What they will often do to move stock is to add more value to the purchase. So, if you purchase a Louis Vuitton suit, you’ll receive a little something extra.
The Brand Has a History That Clients and Staff Are Passionate About
We all love a good story, and luxury brands know how to tell theirs. Historians have learned and suggested that branding was around during the Roman times but owning luxury items was frowned upon. Same for the Greeks and even during the Middle Ages, it was considered “bad form.”
You could go back further in time to when prehistoric cattle rearers would brand their cattle… but that’s a story for another day.
Each luxury brand tells a story. Giorgio Armani started off as a window dresser, it was a dream of Rolex founder, Hans Wilsdorf, to have people wear a watch around their wrist, and Mario Prada and his brother began by selling animal goods in a leather shop.
Clients and staff are passionate about their favourite brands story. It’s inspiring, motivational and an important part of history.
Customer Service Is Key
Consumer expectations are on the rise daily, and what sets a luxury brand apart is their detail to customer service. It’s not just a quick in and out for the consumer, but an entire experience.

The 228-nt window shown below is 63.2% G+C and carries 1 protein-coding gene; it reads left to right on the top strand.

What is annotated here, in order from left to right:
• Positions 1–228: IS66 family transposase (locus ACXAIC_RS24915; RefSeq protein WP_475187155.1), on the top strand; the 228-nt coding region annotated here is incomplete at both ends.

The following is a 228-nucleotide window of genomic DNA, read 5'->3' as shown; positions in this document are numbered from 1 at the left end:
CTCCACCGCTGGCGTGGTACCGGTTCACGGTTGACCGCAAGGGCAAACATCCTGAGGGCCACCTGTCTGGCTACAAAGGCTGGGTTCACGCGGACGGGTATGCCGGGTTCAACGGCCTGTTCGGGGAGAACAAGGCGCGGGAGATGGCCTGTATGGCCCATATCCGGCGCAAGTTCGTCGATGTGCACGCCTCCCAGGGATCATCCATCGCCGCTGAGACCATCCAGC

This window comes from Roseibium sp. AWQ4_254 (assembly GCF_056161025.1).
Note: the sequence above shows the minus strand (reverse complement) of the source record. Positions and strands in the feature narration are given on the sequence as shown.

Luxury brands have stores that draw you in. The way the clothing is displayed appeals to the discerning buyer. There is a focus on pre-purchase encounters, creating a desire before the decision to purchase has been made.
Once inside, personal service is at its best. Lasting impressions are made, and brand loyalty is strengthened. Yet, the experience doesn’t end there. They extend their services to include after-sales, which once again reinforces their commitment to their customer.
Like Hubert de Givenchy once said, “Luxury is in each detail.”
Luxury Brands Practice Experiential Retailing
There is a major shift in how brands are marketing their products. Instead of purchasing to prove, “what I have,” people are buying to show, “Who I am.”
So when consumers are purchasing, it’s not just about the item they’re buying, it’s about the whole experience.
What music is being played?
What lighting is being used?
How does the place smell?
All of these play a huge role in the experiential experience the consumer has inside a luxury brand store.
These experiences are only accessible to the rich. Here are the
A Luxury Brand Has Total Confidence in Their Product
If you take a walk-through Madison Avenue in New York City and you soak in all the stunning window displays, you will notice that the luxury brands set themselves apart from each other – there’s something to learn here.